“When I realised that the bank was not going to pay my money back, I contacted the people at the corporate affairs unit and made them understand what damage a news of the entire drama could do to the image of their bank. That same day they called me and pleaded with me to give them a few days and that they would pay me back my money. Three days later, I got an alert of N250, 000 on my phone. That was one year and one month after the initial incident. Imagine if that was all I had in the bank or I had not pursued the matter vigorously, I could have lost that much to the bank. I have since closed down my account with the bank,” he said.
A young factory worker in Akure, Ondo State, Yemi Onanuga, was stunned recently when N11, 300 was deducted from his account by his bank for an insurance scheme the financial institution claimed he subscribed to earlier. The money was part of funds he had been saving for months to establish a salon.
“I was shocked when I received the debit notification because I never subscribed to any insurance scheme at any period. It took several months of complaint and repeated visits to the bank before my money was paid back into my account. It was a terrible experience that really affected me in several ways,” Onanuga told Saturday PUNCH.
Illegal deductions as these are now a common feature despite series of complaints from many bank customers across the country. While some have been lucky to have their funds returned into their accounts, others continue to lament in vain. For them, it is a refund that might never come.
Three weeks ago, Amarachi Ejindu went to an ATM at the Akowonjo area of Lagos to withdraw some money. Though, her money was reversed back after receiving a debit alert initially for the transaction, the N65 ATM charge was not. It took a while before Ejindu noticed this and when she did, no reasonable explanation came to her mind. Why should she be charged for a transaction that was never completed or even occurred, she wondered. Why was the N65 not refunded along with the amount reversed? Who does that money go to? What does the CBN say about this? The questions kept running on her mind.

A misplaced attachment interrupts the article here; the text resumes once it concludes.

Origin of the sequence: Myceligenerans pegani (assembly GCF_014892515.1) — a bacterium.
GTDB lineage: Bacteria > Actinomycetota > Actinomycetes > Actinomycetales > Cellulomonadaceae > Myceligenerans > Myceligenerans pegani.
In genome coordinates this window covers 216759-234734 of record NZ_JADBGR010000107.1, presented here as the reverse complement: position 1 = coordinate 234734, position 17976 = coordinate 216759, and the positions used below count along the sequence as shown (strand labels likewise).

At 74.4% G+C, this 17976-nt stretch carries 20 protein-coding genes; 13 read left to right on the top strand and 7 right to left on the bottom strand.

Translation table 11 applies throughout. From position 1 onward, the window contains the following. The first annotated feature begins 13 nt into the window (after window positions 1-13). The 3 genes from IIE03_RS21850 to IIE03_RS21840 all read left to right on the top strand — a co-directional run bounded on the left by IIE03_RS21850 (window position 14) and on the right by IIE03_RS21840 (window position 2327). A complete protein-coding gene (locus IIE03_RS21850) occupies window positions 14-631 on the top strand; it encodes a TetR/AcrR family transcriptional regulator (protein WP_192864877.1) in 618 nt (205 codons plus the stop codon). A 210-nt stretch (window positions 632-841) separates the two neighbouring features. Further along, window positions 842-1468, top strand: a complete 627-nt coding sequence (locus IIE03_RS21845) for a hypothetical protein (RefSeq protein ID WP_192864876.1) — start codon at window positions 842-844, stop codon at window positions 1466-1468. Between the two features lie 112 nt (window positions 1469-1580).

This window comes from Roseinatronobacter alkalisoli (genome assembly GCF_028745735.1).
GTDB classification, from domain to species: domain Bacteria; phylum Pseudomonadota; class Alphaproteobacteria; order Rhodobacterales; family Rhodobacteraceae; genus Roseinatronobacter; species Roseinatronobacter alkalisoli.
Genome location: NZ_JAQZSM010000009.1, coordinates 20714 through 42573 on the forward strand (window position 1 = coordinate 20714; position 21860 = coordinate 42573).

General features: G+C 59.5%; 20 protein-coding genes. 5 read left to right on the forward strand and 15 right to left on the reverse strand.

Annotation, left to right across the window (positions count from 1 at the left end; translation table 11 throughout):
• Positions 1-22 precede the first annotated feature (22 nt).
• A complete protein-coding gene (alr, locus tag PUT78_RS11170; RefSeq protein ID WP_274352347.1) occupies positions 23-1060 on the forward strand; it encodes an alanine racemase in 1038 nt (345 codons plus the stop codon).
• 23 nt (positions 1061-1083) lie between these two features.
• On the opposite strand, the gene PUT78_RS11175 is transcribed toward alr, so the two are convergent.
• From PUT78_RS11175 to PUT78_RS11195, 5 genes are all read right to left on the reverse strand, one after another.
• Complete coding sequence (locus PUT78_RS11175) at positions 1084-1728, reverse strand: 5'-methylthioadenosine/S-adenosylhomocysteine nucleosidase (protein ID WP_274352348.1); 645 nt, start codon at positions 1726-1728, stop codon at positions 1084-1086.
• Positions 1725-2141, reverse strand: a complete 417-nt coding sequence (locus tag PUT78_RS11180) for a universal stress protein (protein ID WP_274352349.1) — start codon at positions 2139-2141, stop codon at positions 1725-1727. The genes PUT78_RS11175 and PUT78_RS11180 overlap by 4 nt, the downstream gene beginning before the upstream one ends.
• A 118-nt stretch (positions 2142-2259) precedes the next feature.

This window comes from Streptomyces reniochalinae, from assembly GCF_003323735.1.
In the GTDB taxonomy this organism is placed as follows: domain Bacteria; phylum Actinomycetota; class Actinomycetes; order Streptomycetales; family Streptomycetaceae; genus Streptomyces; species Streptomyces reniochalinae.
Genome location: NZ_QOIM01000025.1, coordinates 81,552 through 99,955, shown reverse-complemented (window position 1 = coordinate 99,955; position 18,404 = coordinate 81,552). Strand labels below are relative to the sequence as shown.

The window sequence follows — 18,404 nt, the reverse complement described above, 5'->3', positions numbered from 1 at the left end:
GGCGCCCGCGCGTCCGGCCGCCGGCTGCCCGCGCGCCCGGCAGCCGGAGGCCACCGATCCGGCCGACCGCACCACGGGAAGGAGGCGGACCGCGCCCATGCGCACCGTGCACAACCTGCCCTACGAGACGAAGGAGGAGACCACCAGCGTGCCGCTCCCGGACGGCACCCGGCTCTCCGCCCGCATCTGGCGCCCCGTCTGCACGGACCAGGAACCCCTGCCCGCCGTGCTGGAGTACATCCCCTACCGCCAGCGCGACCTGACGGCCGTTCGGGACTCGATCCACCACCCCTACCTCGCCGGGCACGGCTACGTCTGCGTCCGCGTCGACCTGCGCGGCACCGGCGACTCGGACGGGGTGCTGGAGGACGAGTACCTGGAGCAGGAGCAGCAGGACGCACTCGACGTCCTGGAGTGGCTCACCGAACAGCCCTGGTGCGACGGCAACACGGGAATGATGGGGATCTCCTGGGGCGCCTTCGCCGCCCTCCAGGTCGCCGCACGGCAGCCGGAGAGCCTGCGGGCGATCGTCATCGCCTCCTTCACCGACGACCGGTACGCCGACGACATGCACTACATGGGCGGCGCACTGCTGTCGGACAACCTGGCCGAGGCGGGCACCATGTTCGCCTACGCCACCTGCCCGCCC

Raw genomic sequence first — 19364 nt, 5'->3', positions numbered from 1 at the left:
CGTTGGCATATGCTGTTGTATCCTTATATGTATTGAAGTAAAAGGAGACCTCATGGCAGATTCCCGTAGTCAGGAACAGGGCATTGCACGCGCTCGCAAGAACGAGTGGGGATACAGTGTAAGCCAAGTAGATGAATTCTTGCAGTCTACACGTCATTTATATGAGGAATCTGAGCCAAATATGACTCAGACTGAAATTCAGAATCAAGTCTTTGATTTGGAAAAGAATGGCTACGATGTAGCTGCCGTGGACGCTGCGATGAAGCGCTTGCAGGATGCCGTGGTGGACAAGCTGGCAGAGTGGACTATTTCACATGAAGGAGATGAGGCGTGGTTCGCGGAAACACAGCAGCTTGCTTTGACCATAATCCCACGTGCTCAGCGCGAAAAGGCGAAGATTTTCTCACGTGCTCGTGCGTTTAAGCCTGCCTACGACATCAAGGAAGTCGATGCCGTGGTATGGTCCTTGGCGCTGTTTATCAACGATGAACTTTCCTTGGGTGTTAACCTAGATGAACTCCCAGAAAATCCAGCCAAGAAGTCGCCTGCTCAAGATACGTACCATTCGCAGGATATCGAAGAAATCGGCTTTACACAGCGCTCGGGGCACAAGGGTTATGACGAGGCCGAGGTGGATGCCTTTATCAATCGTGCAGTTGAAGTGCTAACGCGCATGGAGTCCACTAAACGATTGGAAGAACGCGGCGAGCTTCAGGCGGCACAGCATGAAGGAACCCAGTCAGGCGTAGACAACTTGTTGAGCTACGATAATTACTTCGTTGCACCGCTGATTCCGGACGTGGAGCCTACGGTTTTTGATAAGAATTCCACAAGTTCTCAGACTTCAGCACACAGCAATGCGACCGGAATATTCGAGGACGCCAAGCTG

“I was really concerned about this that I had to call my bank’s customer care on the phone,” Ejindu opened. “It is a small amount but then I imagined why I should be charged for a transaction that never took place. It sounded like a rip off to me. I called the customer care people and they could not give a satisfactory explanation for this. They told me to make a formal complaint and that the matter would be looked into. I did that but they have yet to refund that money. Indeed, N65 could look like a small amount but think about how many customers would have experienced the same problem in a day and then see how much the banks could be making off people without their knowledge,” she said.
In Ilorin, the Kwara State capital, Abdullahi Lawal, an undergraduate, did not also get his N65 back after a cash reversal on his account two months ago. It was on a Friday evening and the 23-year-old had visited a cash point in the city to pick some amount to transport him to Ibadan in Oyo State where a cousin was getting married that weekend. During the transaction, Lawal was debited N4, 000 which was soon reversed back into his account. Like Ejindu, he noticed that what came back to him was N65 less. There was nobody he could complain to, so he forgot about the matter and moved on.
“When I noticed that N65 was still missing from my account after the reversal, I decided to let go as it was a small amount and moreover, there was nobody I was going to complain to that day. If it were a bigger amount, of course I would have gone to the bank to complain. I have forgotten about it because I am not sure the bank will refund the money,” Lawal said.
Apart from the N65 ATM charge, customers are also made to pay for multiple Short Message Service alerts for a single transaction on their bank accounts, losing more of their funds in the process. Many of these charges are not even communicated to the unsuspecting customers by the financial institutions.
A social economist, Kabiru Tiamiyu, told Saturday PUNCH that with all kinds of deductions being carried out in the name of charges by Nigerian banks, it is almost impossible for customers, especially those running savings accounts to get back the exact amount they kept in the banks.